The State Worker

Newsom wants to spend $40 million to hire more firefighters. Why some want to double that

Cal Fire-sponsored services provide support for firefighters and their families

Stress on California firefighters and their families is another sign of the state’s “new normal” of severe, drawn-out wildfires that start earlier in the year and run almost to the end of it.
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Stress on California firefighters and their families is another sign of the state’s “new normal” of severe, drawn-out wildfires that start earlier in the year and run almost to the end of it.

California is facing the worst wildfire conditions in its history with fewer engines and firefighters than it had 40 years ago, says a group of lawmakers and fire unions asking Gov. Gavin Newsom for an extra $84 million to beef up the state’s fire response.

Cal Fire has 31 fewer engines than it had in 1975 yet it is responsible for more land, provides protection for more cities and faces drier forests and a longer fire season, said Sen. Mike McGuire, D-Healdsburg, one of the lawmakers advocating for more fire money.

He’s urging the governor to put even more money toward hiring firefighters and buying equipment than the proposal Newsom offered when he released his first budget in January. Newsom wants to hire 131 more firefighters and buy 13 new engines at a cost of about $40 million. That would give the department about 6,000 firefighters, according to budget documents.

It’s “simply not enough,” McGuire said.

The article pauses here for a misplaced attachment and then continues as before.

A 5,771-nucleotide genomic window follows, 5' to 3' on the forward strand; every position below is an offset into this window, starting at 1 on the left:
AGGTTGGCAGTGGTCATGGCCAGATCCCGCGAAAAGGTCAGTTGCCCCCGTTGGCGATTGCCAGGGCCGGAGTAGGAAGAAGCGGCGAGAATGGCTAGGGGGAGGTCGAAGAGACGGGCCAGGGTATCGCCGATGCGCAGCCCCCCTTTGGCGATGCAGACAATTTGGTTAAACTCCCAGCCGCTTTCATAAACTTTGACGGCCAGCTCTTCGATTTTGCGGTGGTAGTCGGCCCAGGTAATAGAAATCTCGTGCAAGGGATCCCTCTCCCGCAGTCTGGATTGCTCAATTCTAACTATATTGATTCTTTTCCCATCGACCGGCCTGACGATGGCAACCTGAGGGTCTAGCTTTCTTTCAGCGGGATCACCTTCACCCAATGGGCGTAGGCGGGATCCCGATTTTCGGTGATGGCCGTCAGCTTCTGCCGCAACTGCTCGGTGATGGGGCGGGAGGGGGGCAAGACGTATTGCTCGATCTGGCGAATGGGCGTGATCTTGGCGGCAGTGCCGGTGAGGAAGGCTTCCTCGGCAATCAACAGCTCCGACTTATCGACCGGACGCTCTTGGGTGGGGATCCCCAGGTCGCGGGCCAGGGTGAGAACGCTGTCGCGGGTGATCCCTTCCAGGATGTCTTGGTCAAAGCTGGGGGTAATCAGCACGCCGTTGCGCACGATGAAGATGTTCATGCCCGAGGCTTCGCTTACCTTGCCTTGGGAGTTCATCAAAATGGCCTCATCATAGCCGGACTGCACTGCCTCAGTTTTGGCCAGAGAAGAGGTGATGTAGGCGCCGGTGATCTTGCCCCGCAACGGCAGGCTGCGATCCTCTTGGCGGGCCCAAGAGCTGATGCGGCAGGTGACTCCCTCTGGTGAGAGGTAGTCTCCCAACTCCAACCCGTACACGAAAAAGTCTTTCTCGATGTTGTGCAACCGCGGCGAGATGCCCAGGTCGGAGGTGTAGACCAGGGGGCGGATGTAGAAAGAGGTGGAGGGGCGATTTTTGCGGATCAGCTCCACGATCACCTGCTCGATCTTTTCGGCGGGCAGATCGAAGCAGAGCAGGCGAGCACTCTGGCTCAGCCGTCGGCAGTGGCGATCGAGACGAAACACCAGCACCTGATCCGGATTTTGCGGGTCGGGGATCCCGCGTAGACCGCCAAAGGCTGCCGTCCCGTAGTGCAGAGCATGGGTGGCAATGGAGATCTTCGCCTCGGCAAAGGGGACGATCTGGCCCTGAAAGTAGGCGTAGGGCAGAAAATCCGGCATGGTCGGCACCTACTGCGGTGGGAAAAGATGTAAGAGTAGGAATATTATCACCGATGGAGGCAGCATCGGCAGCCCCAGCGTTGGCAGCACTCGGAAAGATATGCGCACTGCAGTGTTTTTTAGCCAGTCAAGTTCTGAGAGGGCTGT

“California has to step up and respond to our new reality of mega wildland fire events,” he said. “And while there is no silver bullet, it’s simply unacceptable that we’re operating at 1975 engine levels in Cal Fire. We need to become more proactive and effective, and to do that, we have to have more engines on the road all year around.”

When the destructive Wine Country fires ignited in his district in fall 2017, responders put out requests for 300 engines in the first 12 hours; only 130 arrived, said McGuire.

California wildfires in 2018 killed more than 100 people, destroyed more than 22,000 buildings and burned over 1.8 million acres of land, making it the worst fire year on record, trailed closely by 2017.

“This coming year has all the indications of being just as possibly catastrophic as last year and the year before,” Cal Fire Director Thom Porter told a Senate committee in January.

Staffing shortages forced firefighters to stay on assignments 45 to 60 days at a time last year, stretches that taxed their physical health and imperiled mental health and morale, Porter said at the hearing.

“We had hundreds and hundreds of firefighters that did not go home almost all summer long,” Porter said. “They missed a lot of family events and it’s taking a toll now.”

Cal Fire is working on projecting how many engines and firefighters it expects it will need in the years to come — it could be more than it had in the 1970s, Porter told the committee.